Focus on Russia as Sweden completes NATO presence along the Baltic shore

Sweden’s membership in the U.S.-led military alliance means all the countries surrounding the Baltic Sea, except Russia, will be part of NATO; Russia can still menace the region, which some now label the ‘NATO lake’, from the heavily-armed exclave Kaliningrad and threaten undersea infrastructure

Updated - February 27, 2024 11:49 am IST

Published - February 27, 2024 09:50 am IST - Brussels, Belgium

Swedish soldiers take part in the changing of the guard ceremony in the courtyard of the Royal Palace in Stockholm, Sweden on February 26, 2024.

Swedish soldiers take part in the changing of the guard ceremony in the courtyard of the Royal Palace in Stockholm, Sweden on February 26, 2024. | Photo Credit: Reuters

Sweden's accession to NATO adds a final puzzle piece to the alliance around the shores of the strategically important Baltic Sea — but Russia still poses a threat above and below water.

After Finland joined last year, Sweden's membership — which cleared the final hurdle Monday with Hungary's vote on ratification — means all the countries surrounding the Baltic Sea, except Russia, will be part of the US-led military alliance.

That has led some to label the sea a "NATO lake", with the Western allies now appearing well-placed to strangle Russia's room for manoeuvre in the crucial shipping route if a war with Moscow ever breaks out.

Also Read | Sweden’s NATO accession ends era of go-it-alone security

But analysts warn that while Sweden's entry makes it easier for NATO to exert control and reinforce its vulnerable Baltic states, Russia can still menace the region from heavily-armed exclave Kaliningrad and threaten undersea infrastructure.

"If you look at a map then geographically the Baltic Sea is becoming a NATO lake, yes," said Minna Alander a research fellow at the Finnish Institute of International Affairs.

"But there is still work to do for NATO."

Since Russia's invasion of Ukraine, a series of high-profile incidents involving pipelines and cables under the Baltic Sea have given NATO a wake-up call over its vulnerabilities.

In September 2022 a sabotage attack hit the Nord Stream gas pipelines between Russia and Europe. Over a year on, investigators have still not publicly named those responsible.

Then last October a gas pipeline and a cable from Finland and Sweden to Estonia were damaged. Finnish police say they believe a Chinese cargo ship was likely involved.

NATO has bolstered its naval deployments in response and is looking to step up its monitoring capabilities, but keeping an eye on what's happening beneath the water is a major task.

"It's very difficult to have overall control of a sea as you would control territories on land," said Julian Pawlak, a researcher at Germany's Bundeswehr University in Hamburg.

"What the Nord Stream sabotages have shown, among others, is that it remains hard to be aware exactly what is happening below the surface and on the seabed."

Kaliningrad threat

Sweden has long had a close partnership with NATO but its formal membership will allow it to be fully integrated into the alliance's defence plans.

Beyond its long Baltic coastline, Sweden brings with it the island of Gotland which would play a central role in helping NATO impose its will.

But just across the water Russia has its own vital outpost — the exclave of Kaliningrad.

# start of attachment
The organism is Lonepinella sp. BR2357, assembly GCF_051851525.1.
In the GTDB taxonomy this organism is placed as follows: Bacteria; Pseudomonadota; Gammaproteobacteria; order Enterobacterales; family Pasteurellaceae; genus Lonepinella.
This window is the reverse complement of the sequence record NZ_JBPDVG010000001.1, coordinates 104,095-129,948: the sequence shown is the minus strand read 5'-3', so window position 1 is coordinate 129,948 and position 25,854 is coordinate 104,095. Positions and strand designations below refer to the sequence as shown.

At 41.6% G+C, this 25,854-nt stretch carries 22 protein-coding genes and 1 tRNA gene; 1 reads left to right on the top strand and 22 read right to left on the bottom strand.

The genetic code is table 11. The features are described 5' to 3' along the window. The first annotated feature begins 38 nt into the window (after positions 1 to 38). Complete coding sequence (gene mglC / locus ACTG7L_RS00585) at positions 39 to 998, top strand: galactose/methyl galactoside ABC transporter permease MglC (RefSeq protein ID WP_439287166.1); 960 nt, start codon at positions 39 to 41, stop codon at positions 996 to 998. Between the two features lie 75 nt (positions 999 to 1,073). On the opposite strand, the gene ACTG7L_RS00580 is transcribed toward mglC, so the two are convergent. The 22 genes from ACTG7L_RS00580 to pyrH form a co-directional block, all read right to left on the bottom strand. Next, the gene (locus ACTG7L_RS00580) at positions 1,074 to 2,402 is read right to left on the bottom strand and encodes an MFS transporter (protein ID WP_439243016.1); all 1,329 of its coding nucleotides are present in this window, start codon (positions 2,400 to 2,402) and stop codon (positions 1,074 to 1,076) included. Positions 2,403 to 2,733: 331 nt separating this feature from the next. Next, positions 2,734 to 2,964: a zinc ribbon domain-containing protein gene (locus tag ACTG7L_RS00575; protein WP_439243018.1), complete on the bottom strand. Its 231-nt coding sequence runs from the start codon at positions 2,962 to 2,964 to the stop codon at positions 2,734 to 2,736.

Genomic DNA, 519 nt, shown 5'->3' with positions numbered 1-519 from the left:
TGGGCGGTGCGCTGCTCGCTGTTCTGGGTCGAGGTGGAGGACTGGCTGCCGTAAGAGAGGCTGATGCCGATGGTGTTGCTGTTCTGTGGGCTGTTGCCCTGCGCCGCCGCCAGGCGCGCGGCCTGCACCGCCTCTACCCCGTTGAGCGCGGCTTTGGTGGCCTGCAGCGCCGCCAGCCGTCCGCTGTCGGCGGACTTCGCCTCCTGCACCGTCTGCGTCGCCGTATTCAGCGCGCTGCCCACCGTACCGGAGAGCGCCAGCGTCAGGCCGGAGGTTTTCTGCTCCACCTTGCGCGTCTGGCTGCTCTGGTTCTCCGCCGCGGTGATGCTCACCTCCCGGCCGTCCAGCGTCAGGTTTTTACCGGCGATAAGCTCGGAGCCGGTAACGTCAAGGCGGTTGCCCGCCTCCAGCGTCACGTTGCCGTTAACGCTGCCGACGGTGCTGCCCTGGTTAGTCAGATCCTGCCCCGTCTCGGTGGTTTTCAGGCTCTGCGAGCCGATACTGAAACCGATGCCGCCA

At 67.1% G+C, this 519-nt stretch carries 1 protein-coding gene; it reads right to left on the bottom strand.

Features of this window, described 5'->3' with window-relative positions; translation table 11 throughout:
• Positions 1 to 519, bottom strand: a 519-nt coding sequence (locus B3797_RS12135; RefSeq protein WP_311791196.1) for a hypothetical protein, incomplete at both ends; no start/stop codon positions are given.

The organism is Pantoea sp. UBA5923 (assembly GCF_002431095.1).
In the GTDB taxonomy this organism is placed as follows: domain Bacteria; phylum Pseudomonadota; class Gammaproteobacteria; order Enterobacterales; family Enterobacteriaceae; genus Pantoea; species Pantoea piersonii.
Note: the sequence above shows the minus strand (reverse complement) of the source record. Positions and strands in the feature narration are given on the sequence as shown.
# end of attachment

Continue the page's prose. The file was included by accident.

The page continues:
Wedged between Poland and Lithuania, Moscow has in recent years turned the region into one of the most militarised in Europe, with nuclear-capable missiles stationed there.

Russia's Baltic fleet based in Kaliningrad is a shadow of what it was during the Cold War and the invasion of Ukraine has sapped some of its forces from the region.

But John Deni, a research professor at the U.S. Army War College, said the Kremlin has kept up investments in undersea capabilities and still has the firepower to stage small-scale landings or threaten NATO supply routes.

"In terms of artillery, indirect fires and nuclear-capable weapons they out-gun and out-range NATO allies in the region," Mr. Deni told AFP.

"Allies have to meet that threat and counter it."

On the other side, while Stockholm brings with it a rich heritage of naval history, like other NATO states in the area its sea power in the Baltic remains understrength.

"Even if you count Sweden, NATO naval assets are relatively limited," Mr. Deni said, adding that the allies need to develop their ability to carry out demining under fire.

Reinforcing the Baltic states

Three countries breathing a particular sigh of relief over the entry of Sweden — and Finland — are NATO's Baltic states, Estonia, Latvia and Lithuania, long seen as an Achilles heel for the alliance.

War planners have struggled to work out how to stop them being cut off if Russian land troops seized the 65-kilometre (40-mile) Suwalki Gap between Belarus and Kaliningrad.

Sweden's position straddling both the North and Baltic Seas opens up a key route for transiting more NATO forces to protect them in case of attack.

"It allows U.S. forces to reinforce the Baltic Sea nations in a timely manner, but especially the frontline states," said Tuuli Duneton, Estonian undersecretary for defence policy.

Despite the joy at NATO over welcoming Sweden to the fold, however, U.S. academic Mr. Deni insisted the alliance should lay off considering the Baltic its own property.

"Calling it a 'NATO lake' leads to complacency," Mr. Deni said.

"The challenge and the threat posed by Russia in the region is significant in some ways and the allies for now lack the capacity to counter that in a crisis."

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